W19-025: Generating an attenuated Feline Infectious Peritonitis (FIP) Vaccine by inactivating EndoU (EveryCat Health Foundation grant final report)
Principal investigators: Dr. Gary Whittaker, Cornell University; Dr. Susan Baker, Loyola University
Feline Infectious Peritonitis is a serious, generally fatal disease of cats. Until very recently no effective treatment has existed, and even now those treatments are generally unavailable to the public. The disease is caused by mutation of a commonly occurring coronavirus, and production of an effective vaccine against FIPV may negate or minimize the need for therapies. While previous attempts to create a vaccine for this virus have been made, none have been successful. Recent evidence has suggested that altering the “EndoU” coronavirus protein produces an inactive virus able to generate strong immune response in other (non feline) coronavirus models.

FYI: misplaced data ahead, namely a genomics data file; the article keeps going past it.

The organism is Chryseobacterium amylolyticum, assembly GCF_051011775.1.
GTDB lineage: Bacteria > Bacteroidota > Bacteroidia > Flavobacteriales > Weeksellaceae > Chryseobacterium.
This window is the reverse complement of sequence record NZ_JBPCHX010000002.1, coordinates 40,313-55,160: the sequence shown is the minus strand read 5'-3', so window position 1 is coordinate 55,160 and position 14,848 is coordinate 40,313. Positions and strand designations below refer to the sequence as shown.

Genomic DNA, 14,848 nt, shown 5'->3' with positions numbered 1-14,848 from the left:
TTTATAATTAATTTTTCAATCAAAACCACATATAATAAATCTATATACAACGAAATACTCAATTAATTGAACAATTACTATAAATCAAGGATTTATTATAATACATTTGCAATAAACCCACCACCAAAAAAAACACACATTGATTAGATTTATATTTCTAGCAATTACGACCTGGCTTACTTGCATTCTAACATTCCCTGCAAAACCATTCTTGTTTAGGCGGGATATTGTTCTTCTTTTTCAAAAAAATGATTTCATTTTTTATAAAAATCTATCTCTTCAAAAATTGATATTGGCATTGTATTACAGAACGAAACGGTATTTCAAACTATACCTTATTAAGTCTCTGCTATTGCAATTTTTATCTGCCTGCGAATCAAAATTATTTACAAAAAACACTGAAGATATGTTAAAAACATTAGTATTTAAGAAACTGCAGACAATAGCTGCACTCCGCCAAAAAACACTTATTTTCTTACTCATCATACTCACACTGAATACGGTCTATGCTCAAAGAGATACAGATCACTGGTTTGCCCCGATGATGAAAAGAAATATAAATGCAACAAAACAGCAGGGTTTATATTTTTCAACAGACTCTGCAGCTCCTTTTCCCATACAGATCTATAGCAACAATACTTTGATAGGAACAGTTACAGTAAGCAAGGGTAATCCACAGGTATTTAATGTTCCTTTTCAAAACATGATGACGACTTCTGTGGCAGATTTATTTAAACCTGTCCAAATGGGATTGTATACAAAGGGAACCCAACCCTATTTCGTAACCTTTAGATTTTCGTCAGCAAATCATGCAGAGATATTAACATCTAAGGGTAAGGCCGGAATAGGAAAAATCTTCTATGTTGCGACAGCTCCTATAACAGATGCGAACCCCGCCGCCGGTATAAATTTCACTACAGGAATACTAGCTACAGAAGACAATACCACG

The purpose of this research was to generate an EndoU mutant of FIPV and evaluate its properties on interferon production in vitro.
The authors of this research were able to generate feline cell lines with disrupted type I interferon signaling to propagate coronavirus. This work has been published. Work has also been initiated in propagating FIPV on this and other cell lines.
Work on cloning and genetically modifying FIPV to generate EndoU mutants is ongoing at this point.
O’Brien, A., Mettelman, R.C. Volk, A., André, N.M., Whittaker, G.R. and Baker, S.C (2018). Characterizing replication kinetics and plaque production of type I feline infectious peritonitis virus in three feline cell lines. Virology 525: 1-9.
Mettelman, R.C., O’Brien, A., Whittaker, G.R. and Baker, S.C. (2019). Generating and evaluating type I interferon receptor-deficient and feline TMPRSS2-expressing cells for propagating serotype I feline infectious peritonitis virus. Virology 537:226-236.